This is NOT Philosophy!


I really don’t like calling this a discussion of Philosophy. It’s not. We’re going to call it something else. Philosophy is on the second floor. (Review the Three Story Rap). Epistemology is on the 3rd floor.

For some time, now, I have not seen Epistemology as a Branch of Philosophy. That definition is out of date. Epistemology is a field of its own.

Because epistemology now recognizes that there is ‘silent’ knowing (not words) at the biological level, and Susanne Langer brought aesthetics into epistemology (including music), it is distinct from philosophy which remains at the verbal level, and is entrenched in logic and manipulation of symbols. Epistemology is the self-reflexive element of all knowing, or better said, “minding.”

Alfred Korzybski in 1933 said, “This class of workers I call epistemologists, to avoid the disagreeable implications of the term ‘philosopher.’ Unfortunately, epistemological researches are most difficult. . . We find only a very few doing this work, which, in the main, is still little known and unapplied. It must be granted that their works do not make easy reading. They do not command headlines; nor are they aided and stimulated by public interest and help.”

Wikipedia is Wrong!

A new epistemology has arrived that views knowing as a process, and not a body of “truths.” I first outlined it in 1975 in my doctoral dissertation. You can find it in the writings of Susanne Langer, Gaston Bachelard, David Bohm, Silvan Tomkins, JS Bois, Alfred Korzybski, Adelbert Ames, G. Spencer Brown, Michael Polanyi, Jimi Hendrix (“Just ask the Axis, he knows everything”), et al. . . None of them confine their meanings to the “12-tones” of standard logical epistemology.

Epistemology deals with methods of thinking-feeling (how we make distinctions), while philosophy deals with theories and doctrines (why we do what we do). They are now different fields: the former on the 3rd floor, and the latter on the 2nd floor. If we are to understand the work of Erv Wilson we have to understand that he was working mainly with methods of forming pitch fields, not which is best, and why. The epistemology referred to in Wikipedia is classical epistemology with roots in the epistemological methods of Aristotle, and later, Bacon and Ferrier. Check this out by Bois:

The place and scope of non-aristotelian systems

Epistemology: Classical and Up-to-date

The general concern of general semantics and epistemics can be given in two words: up-to-date epistemology. Classical epistemology usually is described as “the branch of philosophy that investigates the origin, nature, methods, and limits of human knowing” (American College Dictionary). It is the science of our mental activities; and it deals with how we observe with our senses and how we introspect, how we think, how we doubt, how we attain certainty, how we accept the views of others, how we communicate our own views, how we differentiate facts from opinions, how we remember and forget, how we solve problems, how we invent and create. Such was the epistemology as introduced by Ferrier and accepted in scientific literature until recently.Susanne Langer, in describing a new keynote that has been struck in philosophy in general, and in epistemology in particular, writes:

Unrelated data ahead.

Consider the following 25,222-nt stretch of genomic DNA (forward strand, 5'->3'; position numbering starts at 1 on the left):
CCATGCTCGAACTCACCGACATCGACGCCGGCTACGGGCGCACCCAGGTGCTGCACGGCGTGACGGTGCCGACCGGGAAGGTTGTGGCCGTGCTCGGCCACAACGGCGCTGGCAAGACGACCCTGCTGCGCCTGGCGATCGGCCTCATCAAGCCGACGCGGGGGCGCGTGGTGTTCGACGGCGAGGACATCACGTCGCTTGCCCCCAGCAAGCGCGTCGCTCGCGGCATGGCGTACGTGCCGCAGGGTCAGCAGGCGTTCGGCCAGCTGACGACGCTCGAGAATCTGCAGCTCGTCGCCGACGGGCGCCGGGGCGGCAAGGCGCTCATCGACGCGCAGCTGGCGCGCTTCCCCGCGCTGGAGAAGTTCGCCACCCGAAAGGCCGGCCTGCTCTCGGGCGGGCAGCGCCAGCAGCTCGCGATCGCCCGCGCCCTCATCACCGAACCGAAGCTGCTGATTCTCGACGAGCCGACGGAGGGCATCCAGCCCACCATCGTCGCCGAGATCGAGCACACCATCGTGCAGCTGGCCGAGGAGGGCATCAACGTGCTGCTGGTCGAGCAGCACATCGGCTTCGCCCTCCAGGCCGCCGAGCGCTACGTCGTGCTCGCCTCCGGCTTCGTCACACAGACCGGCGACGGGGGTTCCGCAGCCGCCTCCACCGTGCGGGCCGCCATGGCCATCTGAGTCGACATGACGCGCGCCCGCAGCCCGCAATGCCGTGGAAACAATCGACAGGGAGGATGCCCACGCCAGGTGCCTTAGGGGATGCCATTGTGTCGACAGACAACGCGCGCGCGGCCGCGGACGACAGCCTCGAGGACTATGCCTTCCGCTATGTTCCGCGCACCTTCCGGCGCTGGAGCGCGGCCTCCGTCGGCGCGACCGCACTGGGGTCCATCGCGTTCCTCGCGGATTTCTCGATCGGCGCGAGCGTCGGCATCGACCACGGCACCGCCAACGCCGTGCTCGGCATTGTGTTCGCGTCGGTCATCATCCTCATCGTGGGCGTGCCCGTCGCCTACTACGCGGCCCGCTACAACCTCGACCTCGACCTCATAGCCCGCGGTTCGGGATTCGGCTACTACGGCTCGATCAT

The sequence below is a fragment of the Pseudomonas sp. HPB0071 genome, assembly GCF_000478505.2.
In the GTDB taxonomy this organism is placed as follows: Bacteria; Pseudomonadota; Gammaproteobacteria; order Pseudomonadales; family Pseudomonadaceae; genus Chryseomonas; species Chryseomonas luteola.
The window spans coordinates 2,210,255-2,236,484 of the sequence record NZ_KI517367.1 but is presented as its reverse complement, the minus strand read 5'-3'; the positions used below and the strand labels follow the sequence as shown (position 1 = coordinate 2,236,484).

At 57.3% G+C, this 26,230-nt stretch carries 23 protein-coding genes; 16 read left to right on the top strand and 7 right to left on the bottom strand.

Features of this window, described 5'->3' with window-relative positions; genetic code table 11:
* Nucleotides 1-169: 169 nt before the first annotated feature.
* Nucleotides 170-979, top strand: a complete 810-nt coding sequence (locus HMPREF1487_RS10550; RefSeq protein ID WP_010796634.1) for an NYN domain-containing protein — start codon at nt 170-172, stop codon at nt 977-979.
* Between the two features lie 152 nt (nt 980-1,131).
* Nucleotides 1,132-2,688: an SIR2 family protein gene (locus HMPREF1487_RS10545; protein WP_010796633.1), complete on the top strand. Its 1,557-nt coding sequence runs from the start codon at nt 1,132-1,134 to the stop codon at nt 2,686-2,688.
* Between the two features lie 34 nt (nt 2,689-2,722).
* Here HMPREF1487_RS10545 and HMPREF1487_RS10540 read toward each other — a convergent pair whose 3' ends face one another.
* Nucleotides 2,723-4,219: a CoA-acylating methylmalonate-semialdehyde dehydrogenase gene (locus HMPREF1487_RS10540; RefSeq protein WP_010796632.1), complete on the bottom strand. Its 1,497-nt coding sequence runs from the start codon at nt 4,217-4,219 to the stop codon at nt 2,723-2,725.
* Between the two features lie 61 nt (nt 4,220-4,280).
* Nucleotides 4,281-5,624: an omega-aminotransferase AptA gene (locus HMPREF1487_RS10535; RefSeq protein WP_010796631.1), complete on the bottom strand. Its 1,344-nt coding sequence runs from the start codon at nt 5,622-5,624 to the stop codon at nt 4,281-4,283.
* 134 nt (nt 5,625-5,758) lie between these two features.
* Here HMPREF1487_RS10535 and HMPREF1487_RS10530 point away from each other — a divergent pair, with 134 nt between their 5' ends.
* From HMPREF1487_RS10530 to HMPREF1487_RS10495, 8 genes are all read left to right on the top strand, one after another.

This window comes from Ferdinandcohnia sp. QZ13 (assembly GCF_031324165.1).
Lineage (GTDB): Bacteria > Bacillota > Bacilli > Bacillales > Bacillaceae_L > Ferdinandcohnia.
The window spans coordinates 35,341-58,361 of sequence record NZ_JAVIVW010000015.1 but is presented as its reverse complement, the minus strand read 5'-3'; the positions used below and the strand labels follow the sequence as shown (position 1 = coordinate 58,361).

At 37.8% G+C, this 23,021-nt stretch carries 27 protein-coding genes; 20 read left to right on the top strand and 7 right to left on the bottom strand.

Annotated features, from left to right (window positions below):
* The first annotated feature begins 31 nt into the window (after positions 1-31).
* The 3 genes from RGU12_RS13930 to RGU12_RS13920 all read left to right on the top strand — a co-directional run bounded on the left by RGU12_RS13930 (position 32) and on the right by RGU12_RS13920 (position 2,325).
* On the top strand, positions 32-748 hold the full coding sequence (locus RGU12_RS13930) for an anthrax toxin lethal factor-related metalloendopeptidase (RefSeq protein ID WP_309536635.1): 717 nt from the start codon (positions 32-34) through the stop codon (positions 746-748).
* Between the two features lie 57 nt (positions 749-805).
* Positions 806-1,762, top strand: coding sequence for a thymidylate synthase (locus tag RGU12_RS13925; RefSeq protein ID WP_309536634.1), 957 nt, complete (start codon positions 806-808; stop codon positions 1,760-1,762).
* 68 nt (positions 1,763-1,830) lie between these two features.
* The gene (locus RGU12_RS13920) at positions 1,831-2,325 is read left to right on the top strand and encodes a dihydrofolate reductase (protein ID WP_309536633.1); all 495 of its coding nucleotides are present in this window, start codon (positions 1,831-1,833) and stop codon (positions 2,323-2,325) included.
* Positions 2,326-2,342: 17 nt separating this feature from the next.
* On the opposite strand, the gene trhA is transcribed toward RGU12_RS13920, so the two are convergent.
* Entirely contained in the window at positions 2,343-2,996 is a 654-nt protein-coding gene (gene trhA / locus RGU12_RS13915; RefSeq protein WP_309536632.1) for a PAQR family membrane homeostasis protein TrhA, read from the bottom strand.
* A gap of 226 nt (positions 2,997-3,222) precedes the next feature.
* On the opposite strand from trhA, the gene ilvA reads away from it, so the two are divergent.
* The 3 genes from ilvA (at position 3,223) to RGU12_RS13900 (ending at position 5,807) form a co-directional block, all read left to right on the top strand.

To us whose intelligence is bound up with language, whose achievements are physical comforts, machines, medicines, great cities, and the means of their destruction, theory of knowledge means theory of communication, generalization, proof, in short: critique of science. But the limits of language are not the last limits of experience, and things inaccessible to language may have their own forms of conception, that is to say, their own symbolic devices. Such non-discursive forms, charged with logical possibilities of meaning, underlie the significance of music; and their recognition broadens our epistemology to the point of including not only the seĀ­mantics of science, but a serious (consideration of the methods) of art. –Susanne K. Langer, Philosophy in a New Key (New York: Mentor Books, 1951), p. 224..

We’re going to call this section “Epistemology.” It could be called “Epistemology and music.” But not the “Epistemology of music.”

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Gary David

Gary David, Ph.D. in epistemology, is currently engaged in a private counseling practice, as well as giving seminars teaching the role of the biology of emotion in the meaning-making processes of the whole human being. A former professional musician, he was the leader of an experimental jazz group called "The Sound of Feeling," and was one of the early, longtime students of Erv Wilson.

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